On their original sites, the buildings have all been meticulously surveyed and photographed before being dismantled, repaired and re-erected at the museum. There, to recreate the original interiors, they are furnished with suitable artefacts, from agricultural machinery to ovens or toys.
The wonder is that, since the museum was set up as a charity in 1976, nearly all this has been accomplished by volunteers. The museum's emphasis on re-inventing the past has attracted an energetic group of Friends. Numbering more than 1,000, they have turned their hand to every task imaginable from serving teas to thatching.
Living history is the key. As a visitor you can wander along 'medieval' fields and browse round a Victorian farmyard. See how the farmers toiled to make hay; how cottagers baked bread and husbanded their livestock.
Forge, granary, shepherd's van, stable and byre. In a predominantly agricultural area, farm buildings predominate. But industrialisation is not neglected. A bright red telephone kiosk, a furniture factory, a 1930s prefab and even a loo signify the dubious march of progress.
Repairs and replacements, purists will be glad to know, are never disguised. The oldest building - and the only reconstruction - is the magnificent Iron Age House. Inside, as smoke from a central fire wafts up past you and you become aware of the early tools and skins on the floor, the atmosphere is spellbinding. Outside, the house is surrounded by a ditch and bank and within this enclosure plants are grown, including woad, flax, madder and medicinal herbs. Woad turns out to be a cabbage-like plant. And on the day of my visit it was being used by yet another volunteer to give demonstrations of dyeing.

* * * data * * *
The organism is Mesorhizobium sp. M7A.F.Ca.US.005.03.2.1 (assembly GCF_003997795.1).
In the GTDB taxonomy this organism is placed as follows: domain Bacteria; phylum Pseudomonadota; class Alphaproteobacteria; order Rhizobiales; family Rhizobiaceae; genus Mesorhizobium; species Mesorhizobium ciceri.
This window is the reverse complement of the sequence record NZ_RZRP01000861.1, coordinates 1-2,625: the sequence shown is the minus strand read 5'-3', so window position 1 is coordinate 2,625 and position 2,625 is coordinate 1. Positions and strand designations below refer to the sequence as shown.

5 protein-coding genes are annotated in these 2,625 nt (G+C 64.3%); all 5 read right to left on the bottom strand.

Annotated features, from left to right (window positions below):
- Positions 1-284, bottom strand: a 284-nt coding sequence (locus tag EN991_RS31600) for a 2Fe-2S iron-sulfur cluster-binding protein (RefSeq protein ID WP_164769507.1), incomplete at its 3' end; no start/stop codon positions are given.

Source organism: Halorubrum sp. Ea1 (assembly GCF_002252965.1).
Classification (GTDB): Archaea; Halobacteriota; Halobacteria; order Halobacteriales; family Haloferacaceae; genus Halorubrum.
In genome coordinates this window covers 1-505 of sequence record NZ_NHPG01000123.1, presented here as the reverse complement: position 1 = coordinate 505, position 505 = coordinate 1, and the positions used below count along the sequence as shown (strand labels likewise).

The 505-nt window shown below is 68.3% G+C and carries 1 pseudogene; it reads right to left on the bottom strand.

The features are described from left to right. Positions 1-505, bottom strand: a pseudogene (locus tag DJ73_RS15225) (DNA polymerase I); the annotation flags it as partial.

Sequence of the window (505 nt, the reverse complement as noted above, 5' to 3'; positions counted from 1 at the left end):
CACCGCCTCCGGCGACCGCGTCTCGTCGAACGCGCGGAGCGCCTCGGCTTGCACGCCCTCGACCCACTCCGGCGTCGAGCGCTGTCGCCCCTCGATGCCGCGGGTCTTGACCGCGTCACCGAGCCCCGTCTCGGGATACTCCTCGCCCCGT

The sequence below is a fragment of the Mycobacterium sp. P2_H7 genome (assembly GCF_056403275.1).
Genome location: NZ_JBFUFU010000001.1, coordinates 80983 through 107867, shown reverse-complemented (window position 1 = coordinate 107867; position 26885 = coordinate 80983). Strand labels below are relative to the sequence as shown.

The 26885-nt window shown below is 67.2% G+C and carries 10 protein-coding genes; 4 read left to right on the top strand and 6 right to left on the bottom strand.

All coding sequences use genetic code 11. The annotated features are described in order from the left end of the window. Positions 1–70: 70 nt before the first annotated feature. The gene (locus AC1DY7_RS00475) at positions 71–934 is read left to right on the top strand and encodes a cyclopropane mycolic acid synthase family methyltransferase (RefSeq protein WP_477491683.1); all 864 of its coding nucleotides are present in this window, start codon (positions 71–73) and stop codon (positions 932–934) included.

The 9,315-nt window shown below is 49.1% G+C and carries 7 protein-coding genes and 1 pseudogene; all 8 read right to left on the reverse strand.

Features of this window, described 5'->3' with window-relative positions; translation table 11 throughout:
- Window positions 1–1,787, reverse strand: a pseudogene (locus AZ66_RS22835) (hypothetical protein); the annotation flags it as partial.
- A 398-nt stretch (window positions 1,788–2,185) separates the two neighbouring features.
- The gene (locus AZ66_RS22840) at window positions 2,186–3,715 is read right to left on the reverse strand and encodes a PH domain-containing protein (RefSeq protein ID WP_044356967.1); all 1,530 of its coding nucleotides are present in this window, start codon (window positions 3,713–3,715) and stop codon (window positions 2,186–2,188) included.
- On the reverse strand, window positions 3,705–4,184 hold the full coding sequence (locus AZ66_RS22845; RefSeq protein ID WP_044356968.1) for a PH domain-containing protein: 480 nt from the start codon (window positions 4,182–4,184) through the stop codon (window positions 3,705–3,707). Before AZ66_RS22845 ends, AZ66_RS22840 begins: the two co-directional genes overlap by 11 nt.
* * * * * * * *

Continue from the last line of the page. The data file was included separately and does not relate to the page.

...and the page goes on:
This is what particularly appeals to me about the museum. It is not just recreating the past but recycling natural history. The wood for building the Iron Age House, for instance, was all taken from the museum grounds. In preparation for re-erecting its medieval buildings, the museum is currently carrying out experiments into wattle and daub. Daub is a mixture of mud, straw and dung - and, yes, the dung is provided by the museum's own cows. The 'medieval' fields are grown in rotation in the traditional way. Old varieties of seed are planted and the products again put to use: long straw for thatching and grain as feed for the hens. Shades of the good life.
Chiltern Open Air Museum, Chalfont St Giles, Bucks (0494 871117). Open to 30 Oct, Wed-Sun 2.00-6.00pm, pounds 3/ pounds 2.50
(Photograph omitted)Reuse content